Terry : Berkshelf


What is Berkshelf?

Berkshelf is a tool to manage a Cookbook or an Application's Cookbook dependencies. 

If you’re familiar with Bundler, then Berkshelf is a breeze.


Add Berkshelf to your repository's Gemfile

gem 'berkshelf' 

Or run it as a standalone

gem install berkshelf


Specify dependencies in a Berksfile in cookbook's root

site :opscode

cookbook 'mysql'
cookbook 'nginx', '~> 0.101.5'
# cookbook 'apt'
# cookbook 'yum'

A complex Berksfile from chef-solo-pattern

site :opscode

# Base Blocks
cookbook "ohai"
cookbook "openssl"
cookbook "database"
cookbook "rvm", git: "git://github.com/fnichol/chef-rvm.git"
cookbook "rvm_passenger", git: "git://github.com/fnichol/chef-rvm_passenger.git"

# Weird Blocks
cookbook "radar-console", path: "chef/custom_cookbooks/radar-console"

Install the cookbooks specified in the Berksfile and their dependencies

berks install

NOTE: the cookbooks will be installed ~/.berkshelf by default, it can be altered by setting environment variable BERKSHELF_PATH.

Add the Berksfile to the project

git add Berksfile
git commit -m 'add Berksfile to project'

A Berksfile.lock will also be created. Add this to version control if you want to ensure that other developers (or your build server) will use the same versions of all cookbook dependencies.

Berkshelf with Chef Solo

berks install installs the cookbooks into ~/.berkshelf/cookbooks which works well with a Chef Server. If running Chef Solo (tar the files and scp over using Capistrano), you'd better know that berkshelf has an option to vendor the cookbooks in Berksfile, ready to be packaged and distributed. See the following command

berks install --path chef/cookbooks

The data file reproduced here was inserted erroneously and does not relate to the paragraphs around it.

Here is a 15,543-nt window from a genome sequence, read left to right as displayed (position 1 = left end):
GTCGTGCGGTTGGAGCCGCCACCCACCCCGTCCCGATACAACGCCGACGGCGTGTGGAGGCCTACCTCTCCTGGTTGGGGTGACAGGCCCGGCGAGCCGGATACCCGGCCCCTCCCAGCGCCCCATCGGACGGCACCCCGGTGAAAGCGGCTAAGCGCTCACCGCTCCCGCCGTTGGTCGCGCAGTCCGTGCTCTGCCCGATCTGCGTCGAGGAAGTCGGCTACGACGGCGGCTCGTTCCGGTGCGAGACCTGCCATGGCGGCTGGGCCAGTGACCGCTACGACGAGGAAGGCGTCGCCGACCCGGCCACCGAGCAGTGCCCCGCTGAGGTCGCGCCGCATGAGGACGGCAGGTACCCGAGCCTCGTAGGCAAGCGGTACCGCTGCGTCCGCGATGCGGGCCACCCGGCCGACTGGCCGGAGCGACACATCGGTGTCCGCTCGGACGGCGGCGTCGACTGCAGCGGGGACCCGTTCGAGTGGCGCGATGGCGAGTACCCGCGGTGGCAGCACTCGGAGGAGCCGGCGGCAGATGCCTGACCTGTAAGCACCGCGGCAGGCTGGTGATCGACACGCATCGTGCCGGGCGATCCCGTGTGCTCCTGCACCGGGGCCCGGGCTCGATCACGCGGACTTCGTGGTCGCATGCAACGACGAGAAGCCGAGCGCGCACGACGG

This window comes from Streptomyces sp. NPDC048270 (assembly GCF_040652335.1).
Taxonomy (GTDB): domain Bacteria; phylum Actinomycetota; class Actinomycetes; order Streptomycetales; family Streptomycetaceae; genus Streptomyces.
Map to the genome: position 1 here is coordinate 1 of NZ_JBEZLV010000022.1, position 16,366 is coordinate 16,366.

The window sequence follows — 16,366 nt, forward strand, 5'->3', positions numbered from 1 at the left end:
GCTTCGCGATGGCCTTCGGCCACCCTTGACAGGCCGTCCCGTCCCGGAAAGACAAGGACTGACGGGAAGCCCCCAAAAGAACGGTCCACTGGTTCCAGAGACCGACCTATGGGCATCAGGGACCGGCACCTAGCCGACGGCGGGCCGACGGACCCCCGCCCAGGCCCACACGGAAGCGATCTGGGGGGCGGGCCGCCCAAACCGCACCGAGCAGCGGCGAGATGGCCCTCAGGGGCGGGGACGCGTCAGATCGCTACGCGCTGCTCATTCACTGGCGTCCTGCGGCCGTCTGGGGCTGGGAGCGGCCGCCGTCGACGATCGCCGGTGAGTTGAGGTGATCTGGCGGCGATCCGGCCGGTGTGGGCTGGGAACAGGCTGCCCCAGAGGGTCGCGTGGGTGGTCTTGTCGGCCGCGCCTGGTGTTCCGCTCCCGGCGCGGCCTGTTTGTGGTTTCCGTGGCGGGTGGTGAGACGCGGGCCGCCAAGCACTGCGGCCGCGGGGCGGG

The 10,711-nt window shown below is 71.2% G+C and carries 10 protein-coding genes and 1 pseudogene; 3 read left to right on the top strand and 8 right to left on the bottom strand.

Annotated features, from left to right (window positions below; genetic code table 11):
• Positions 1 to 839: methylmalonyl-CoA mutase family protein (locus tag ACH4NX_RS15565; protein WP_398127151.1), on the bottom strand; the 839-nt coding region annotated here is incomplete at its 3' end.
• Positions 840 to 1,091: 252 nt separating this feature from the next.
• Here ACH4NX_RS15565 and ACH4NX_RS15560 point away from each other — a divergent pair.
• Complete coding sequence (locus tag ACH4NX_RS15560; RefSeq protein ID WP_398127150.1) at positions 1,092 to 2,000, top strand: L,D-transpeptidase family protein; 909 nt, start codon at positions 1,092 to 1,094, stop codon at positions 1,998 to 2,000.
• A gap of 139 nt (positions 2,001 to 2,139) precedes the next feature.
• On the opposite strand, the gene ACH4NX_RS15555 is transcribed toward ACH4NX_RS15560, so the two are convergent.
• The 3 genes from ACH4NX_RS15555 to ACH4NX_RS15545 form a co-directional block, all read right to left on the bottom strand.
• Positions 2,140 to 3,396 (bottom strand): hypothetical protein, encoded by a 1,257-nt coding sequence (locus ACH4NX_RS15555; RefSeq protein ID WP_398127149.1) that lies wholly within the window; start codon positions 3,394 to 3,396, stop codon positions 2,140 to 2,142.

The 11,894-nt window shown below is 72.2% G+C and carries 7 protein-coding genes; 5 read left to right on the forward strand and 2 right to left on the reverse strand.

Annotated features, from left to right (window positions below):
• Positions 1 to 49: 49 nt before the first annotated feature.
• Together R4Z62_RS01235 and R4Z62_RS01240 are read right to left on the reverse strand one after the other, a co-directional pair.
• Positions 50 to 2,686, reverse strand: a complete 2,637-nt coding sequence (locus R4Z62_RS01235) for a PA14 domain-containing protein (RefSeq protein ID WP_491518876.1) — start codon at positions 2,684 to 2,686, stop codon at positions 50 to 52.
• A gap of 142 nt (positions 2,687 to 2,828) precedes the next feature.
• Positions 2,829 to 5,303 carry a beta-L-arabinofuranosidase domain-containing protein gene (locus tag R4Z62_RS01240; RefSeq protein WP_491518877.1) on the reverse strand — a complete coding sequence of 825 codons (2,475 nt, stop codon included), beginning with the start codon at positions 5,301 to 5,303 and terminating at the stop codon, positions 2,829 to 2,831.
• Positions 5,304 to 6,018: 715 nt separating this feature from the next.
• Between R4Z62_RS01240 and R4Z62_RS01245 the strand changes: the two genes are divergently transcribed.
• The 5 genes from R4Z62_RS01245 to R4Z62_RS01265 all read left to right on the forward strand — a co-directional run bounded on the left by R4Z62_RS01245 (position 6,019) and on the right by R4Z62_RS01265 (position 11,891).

It installs all the downloaded cookbooks to chef/cookbooks, dependencies solved, ready for a chef solo run now!!!

NOTE: This help to reduce manual copying the downloaded cookbooks in ~/.berkshelf/cookbooks and renaming them to do a chef solo run.

Non Opscode Cookbooks

This works great for Opscode provided cookbooks, but what about other cookbooks you find on github? No problem - just provide a path to the git repository and Berkshelf will take care of things.

Base Blocks
cookbook "mysql", git: "https://github.com/opscode-cookbooks/mysql.git"

# specify a branch or tag
cookbook "mysql", git: "https://github.com/opscode-cookbooks/mysql.git", branch: "1.0.1"

# use the new shorthand for repositories hosted on github
cookbook "artifact", github: "RiotGames/artifact-cookbook", ref: "0.9.8"
Weird block

All of the above makes it really easy to get those base blocks in place. But what about our weird blocks? Do they just get mixed in with all the other ones in chef/cookbooks that Berkshelf is managing for us?

We could leave them in chef/cookbooks, but if we move them somewhere else (say, chef/custom_cookbooks) we can .gitignore chef/cookbooks. We can have Berkshelf copy our weird blocks in by specifying them with a path in our Berksfile like this

cookbook 'radar-console', path: 'chef/custom_cookbooks'

Reference: http://spin.atomicobject.com/2013/01/03/berks-simplifying-chef-solo-cookbook-management-with-berkshelf/

Manage Existing Cookbook

If you already have a cookbook and it’s NOT managed by Berkshelf it’s easy to get up and running. Just locate the cookbook and initialize it.

berks init ~/devops/chef/my_cookbook

NOTE: similar to git init

Creating New Cookbook

Create a new cookbook for a new application or supporting application

# Create a new cookbook named my_cookbook
berks cookbook my_cookbook
      create  my_cookbook/files/default
      create  my_cookbook/templates/default
      create  my_cookbook/attributes
      create  my_cookbook/definitions
      create  my_cookbook/libraries
      create  my_cookbook/providers
      create  my_cookbook/recipes
      create  my_cookbook/resources